Evidence exists that adolescents – at least in America – are having sex at relatively young ages, and with multiple partners, and that this is correlated with increased exposure to a sex-drenched media. Escobar-Chaves et al again:

Adolescents in the United States are engaging in sexual activity at early ages and with multiple partners. The mass media have been shown to affect a broad range of adolescent health-related attitudes and behaviors including violence, eating disorders, and tobacco and alcohol use. One largely unexplored factor that may contribute to adolescents' sexual activity is their exposure to mass media.[6]

‘Using the sexual-media–diet measure, these researchers report that among adolescents, heavier exposure to sexual content is associated with increased sexual activity and intentions to become sexually active’[7]

Finally, Chandra et al conclude that exposure to sexual material on television is a predictor of teenage pregnancy:

Our results indicate that frequent exposure to sexual content on television predicts early pregnancy, even after accounting for the influence of a variety of other known correlates of each.[8]
Ken thinks that Miley should not twerk

Watching Miley Cyrus twerking won’t automatically lead to teenage pregnancy, but statistically, constant exposure to the hyper-sexualised material in print and electronic media will increase the likelihood.

Apart from pregnancy, hyper-sexualised media has a deleterious impact on female self-image. Schaffner notes:
Narrative accounts of court-involved girls lives uncovered three social forces that combined to contribute to high rates of system involvement. I have discussed two: the emotional factor of familes' not protecting their girl children or meeting young women's needs and the economic factor of material need. In this section I dissect the cultural factor of an increased sexualization of young women caused by the global, burgeoning, multi-billion-dollar youth-sex-beauty industrial complex.[9]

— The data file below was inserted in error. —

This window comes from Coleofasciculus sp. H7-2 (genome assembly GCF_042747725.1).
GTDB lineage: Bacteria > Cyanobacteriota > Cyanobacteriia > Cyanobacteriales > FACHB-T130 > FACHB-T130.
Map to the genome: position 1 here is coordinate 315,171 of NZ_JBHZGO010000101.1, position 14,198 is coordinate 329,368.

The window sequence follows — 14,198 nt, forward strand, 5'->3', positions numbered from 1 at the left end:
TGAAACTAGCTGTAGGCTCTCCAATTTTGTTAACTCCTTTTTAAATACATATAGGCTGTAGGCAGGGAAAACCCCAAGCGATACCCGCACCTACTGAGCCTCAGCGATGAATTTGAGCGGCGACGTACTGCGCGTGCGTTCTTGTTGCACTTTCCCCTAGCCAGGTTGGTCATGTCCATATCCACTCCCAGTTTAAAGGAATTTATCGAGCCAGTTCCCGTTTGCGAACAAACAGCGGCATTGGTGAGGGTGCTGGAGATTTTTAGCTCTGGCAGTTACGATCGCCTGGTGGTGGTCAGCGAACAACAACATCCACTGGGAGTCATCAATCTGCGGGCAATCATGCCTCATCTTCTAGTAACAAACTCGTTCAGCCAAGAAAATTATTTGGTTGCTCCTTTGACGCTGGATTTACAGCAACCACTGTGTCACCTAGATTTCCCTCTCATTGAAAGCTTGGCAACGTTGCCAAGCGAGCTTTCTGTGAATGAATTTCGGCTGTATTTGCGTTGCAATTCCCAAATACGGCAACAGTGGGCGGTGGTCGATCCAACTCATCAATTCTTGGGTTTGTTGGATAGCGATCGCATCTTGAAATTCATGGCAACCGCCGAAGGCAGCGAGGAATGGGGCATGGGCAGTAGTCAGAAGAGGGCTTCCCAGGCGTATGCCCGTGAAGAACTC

Shaffner continues, noting how young women may think that adopting an oversexualised persona is empowering, when in reality they are simply becoming objects for male sexual gratification:

I mean oversexualized in the sense that young women are viewed primarily as sex objects by many male adults in their worlds, view their own place in the world as mostly providing sexual titillation for males, and see sex as their best - or only - resource for problem solving.[10]

‘Young women, bombarded with the cultural imperative to be sexy, reproduce the message as if they had thought of it themselves, thus falling into a dialectical, reflexive loop.[11]

The American Psychological association concurs:

Journalists, child advocacy organizations, parents, and psychologists have become alarmed, arguing that the sexualization of girls is a broad and increasing  problem and is harmful to girls. [12]